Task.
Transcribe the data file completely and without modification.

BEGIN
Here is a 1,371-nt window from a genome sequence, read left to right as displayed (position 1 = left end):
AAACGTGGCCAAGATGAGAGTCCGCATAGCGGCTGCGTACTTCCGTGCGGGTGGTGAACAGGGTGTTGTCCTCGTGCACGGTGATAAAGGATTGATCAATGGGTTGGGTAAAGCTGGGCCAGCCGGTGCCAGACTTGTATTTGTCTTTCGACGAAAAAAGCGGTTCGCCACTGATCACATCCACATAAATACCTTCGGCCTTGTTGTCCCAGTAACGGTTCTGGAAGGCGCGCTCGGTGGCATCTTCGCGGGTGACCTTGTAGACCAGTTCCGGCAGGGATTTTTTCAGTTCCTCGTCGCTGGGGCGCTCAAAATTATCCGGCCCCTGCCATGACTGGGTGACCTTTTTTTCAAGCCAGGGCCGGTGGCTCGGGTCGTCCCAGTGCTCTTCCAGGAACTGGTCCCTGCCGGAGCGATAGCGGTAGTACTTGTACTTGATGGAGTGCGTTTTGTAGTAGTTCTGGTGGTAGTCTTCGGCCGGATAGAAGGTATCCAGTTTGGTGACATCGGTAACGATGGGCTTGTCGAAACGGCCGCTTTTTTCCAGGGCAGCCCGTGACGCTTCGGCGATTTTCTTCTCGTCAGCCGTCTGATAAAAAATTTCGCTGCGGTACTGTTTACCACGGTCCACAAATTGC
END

Here is a 1,371-nt window from a genome sequence, read left to right as displayed (position 1 = left end):
AAACGTGGCCAAGATGAGAGTCCGCATAGCGGCTGCGTACTTCCGTGCGGGTGGTGAACAGGGTGTTGTCCTCGTGCACGGTGATAAAGGATTGATCAATGGGTTGGGTAAAGCTGGGCCAGCCGGTGCCAGACTTGTATTTGTCTTTCGACGAAAAAAGCGGTTCGCCACTGATCACATCCACATAAATACCTTCGGCCTTGTTGTCCCAGTAACGGTTCTGGAAGGCGCGCTCGGTGGCATCTTCGCGGGTGACCTTGTAGACCAGTTCCGGCAGGGATTTTTTCAGTTCCTCGTCGCTGGGGCGCTCAAAATTATCCGGCCCCTGCCATGACTGGGTGACCTTTTTTTCAAGCCAGGGCCGGTGGCTCGGGTCGTCCCAGTGCTCTTCCAGGAACTGGTCCCTGCCGGAGCGATAGCGGTAGTACTTGTACTTGATGGAGTGCGTTTTGTAGTAGTTCTGGTGGTAGTCTTCGGCCGGATAGAAGGTATCCAGTTTGGTGACATCGGTAACGATGGGCTTGTCGAAACGGCCGCTTTTTTCCAGGGCAGCCCGTGACGCTTCGGCGATTTTCTTCTCGTCAGCCGTCTGATAAAAAATTTCGCTGCGGTACTGTTTACCACGGTCCACAAATTGC